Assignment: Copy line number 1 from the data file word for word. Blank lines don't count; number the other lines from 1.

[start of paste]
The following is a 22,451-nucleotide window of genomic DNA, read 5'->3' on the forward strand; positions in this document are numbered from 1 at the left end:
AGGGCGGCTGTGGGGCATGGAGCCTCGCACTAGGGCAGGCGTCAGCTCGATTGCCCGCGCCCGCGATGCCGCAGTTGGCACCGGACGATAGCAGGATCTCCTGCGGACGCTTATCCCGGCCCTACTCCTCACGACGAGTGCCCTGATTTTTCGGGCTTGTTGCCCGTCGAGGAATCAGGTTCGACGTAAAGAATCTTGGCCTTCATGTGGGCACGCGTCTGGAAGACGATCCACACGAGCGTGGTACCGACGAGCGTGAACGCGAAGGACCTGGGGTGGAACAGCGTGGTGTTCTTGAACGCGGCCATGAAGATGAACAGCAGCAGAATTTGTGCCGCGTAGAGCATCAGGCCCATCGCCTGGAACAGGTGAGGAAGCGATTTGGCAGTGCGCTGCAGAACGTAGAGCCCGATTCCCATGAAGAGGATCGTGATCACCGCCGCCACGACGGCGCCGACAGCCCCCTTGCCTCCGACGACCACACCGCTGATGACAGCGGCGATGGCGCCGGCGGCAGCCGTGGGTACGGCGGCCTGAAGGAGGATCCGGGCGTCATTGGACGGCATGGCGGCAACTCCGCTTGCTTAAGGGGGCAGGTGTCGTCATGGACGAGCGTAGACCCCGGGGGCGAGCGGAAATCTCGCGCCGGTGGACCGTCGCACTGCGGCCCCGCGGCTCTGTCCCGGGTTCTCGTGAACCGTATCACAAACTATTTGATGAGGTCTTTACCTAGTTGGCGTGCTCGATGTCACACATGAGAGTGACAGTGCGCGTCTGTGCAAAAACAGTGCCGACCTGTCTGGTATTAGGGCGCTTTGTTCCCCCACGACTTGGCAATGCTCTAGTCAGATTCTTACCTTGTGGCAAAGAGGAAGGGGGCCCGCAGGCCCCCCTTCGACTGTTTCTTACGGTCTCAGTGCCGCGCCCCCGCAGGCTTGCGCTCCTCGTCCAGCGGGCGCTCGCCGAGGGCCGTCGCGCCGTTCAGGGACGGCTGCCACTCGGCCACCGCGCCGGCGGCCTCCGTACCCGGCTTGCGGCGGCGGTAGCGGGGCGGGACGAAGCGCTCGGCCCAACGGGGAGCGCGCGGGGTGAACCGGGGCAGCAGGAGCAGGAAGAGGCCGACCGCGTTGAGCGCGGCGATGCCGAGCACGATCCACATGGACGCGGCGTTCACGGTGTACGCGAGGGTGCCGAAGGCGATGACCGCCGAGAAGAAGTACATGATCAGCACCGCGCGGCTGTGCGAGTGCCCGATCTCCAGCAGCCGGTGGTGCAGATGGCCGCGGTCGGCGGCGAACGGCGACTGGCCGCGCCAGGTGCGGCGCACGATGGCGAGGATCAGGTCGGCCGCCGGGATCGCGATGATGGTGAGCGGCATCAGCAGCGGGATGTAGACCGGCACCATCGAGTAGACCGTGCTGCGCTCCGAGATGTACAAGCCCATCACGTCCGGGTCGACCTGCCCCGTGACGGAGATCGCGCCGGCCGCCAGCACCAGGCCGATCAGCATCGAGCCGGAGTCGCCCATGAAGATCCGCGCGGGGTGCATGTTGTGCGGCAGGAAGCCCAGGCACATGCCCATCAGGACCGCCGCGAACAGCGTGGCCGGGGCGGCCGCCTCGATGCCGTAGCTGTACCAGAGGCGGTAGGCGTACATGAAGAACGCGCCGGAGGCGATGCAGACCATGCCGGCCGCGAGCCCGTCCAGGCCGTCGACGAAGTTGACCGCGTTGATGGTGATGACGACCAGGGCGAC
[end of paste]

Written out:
The following is a 22,451-nucleotide window of genomic DNA, read 5'->3' on the forward strand; positions in this document are numbered from 1 at the left end: